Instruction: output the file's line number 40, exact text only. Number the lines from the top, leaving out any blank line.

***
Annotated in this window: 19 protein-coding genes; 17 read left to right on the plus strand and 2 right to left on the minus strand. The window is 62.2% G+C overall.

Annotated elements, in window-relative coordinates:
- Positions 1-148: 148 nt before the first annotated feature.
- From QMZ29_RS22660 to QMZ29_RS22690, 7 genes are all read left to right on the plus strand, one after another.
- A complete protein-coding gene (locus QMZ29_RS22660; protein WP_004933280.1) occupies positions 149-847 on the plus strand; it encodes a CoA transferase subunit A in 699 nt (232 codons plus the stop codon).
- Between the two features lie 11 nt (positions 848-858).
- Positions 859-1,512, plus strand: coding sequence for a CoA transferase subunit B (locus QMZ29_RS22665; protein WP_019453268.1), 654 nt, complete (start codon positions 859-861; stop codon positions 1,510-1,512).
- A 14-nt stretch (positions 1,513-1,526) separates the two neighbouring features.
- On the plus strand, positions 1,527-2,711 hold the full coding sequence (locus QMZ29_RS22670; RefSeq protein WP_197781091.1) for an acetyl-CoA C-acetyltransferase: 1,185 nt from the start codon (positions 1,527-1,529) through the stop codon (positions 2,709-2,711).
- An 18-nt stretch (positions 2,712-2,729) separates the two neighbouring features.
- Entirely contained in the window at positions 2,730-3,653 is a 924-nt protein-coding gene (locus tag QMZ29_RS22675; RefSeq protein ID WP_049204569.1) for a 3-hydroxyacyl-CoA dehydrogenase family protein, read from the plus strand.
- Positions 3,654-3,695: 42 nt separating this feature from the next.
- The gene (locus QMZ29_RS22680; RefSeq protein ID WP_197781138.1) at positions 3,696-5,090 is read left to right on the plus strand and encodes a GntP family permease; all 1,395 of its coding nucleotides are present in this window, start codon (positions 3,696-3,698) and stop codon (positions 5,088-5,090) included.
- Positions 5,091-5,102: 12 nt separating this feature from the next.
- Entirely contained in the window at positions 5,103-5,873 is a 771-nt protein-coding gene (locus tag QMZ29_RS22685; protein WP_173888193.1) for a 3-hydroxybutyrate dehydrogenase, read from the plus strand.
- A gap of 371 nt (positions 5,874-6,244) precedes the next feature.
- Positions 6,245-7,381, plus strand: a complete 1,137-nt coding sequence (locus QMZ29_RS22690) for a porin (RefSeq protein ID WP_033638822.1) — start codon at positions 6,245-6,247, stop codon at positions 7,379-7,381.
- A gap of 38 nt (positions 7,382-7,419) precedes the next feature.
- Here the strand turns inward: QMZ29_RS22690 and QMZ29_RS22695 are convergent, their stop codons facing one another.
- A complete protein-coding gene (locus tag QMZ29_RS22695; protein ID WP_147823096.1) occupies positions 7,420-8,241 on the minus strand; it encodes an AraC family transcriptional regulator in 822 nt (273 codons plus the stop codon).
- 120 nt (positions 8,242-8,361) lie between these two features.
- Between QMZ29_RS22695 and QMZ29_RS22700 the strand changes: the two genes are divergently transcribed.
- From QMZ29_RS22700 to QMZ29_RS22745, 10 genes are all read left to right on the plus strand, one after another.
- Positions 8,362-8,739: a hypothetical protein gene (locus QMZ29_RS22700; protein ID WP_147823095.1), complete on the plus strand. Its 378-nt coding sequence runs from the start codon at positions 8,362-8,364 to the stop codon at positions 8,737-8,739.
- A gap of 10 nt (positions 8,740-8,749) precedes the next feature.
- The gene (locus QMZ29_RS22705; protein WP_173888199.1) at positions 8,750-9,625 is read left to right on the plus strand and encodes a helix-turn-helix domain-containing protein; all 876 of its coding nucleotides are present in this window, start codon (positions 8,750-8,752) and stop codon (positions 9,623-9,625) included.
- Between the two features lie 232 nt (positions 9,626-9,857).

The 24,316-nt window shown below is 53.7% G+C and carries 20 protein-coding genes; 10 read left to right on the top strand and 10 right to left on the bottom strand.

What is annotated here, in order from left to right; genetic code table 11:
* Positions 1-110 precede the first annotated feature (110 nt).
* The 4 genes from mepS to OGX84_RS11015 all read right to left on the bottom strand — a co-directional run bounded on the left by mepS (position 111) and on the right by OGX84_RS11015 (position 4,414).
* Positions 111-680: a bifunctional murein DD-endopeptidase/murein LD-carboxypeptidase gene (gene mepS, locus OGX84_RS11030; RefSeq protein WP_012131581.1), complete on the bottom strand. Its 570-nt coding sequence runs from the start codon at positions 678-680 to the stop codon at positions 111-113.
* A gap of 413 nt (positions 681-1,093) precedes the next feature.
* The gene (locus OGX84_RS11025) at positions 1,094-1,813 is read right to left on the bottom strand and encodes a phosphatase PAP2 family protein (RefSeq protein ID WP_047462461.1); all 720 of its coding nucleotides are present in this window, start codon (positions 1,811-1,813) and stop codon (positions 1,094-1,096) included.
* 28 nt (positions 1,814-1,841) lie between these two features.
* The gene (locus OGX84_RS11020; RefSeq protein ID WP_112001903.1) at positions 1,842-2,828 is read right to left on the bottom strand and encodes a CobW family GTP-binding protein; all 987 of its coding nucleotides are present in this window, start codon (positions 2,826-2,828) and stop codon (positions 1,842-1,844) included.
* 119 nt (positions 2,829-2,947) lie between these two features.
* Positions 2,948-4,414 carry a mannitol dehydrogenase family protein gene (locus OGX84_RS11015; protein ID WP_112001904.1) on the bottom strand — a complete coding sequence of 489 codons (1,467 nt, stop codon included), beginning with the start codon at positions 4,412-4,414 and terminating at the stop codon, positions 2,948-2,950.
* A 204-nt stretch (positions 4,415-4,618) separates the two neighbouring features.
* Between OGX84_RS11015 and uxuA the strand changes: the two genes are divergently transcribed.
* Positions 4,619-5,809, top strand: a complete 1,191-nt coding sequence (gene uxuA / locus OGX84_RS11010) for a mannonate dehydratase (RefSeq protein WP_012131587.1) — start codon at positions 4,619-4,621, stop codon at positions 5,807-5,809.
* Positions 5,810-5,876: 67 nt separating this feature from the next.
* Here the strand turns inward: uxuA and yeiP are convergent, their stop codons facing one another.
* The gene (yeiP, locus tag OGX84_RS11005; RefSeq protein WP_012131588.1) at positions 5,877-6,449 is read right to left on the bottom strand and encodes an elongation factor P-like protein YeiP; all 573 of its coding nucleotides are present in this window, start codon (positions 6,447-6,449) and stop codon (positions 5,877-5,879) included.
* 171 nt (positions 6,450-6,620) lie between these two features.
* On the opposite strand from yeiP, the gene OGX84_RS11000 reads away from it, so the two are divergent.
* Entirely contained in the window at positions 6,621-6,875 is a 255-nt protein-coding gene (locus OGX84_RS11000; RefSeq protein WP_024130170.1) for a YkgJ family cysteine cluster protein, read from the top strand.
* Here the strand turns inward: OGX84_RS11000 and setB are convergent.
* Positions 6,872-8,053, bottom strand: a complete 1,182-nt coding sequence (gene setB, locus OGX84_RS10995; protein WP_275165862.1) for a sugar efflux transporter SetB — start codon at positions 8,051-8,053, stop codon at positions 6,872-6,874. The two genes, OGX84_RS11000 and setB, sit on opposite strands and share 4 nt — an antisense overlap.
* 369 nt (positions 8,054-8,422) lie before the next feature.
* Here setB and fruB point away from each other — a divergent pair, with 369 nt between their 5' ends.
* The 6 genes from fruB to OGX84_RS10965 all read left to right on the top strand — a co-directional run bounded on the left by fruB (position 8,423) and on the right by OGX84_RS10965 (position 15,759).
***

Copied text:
* Between OGX84_RS11015 and uxuA the strand changes: the two genes are divergently transcribed.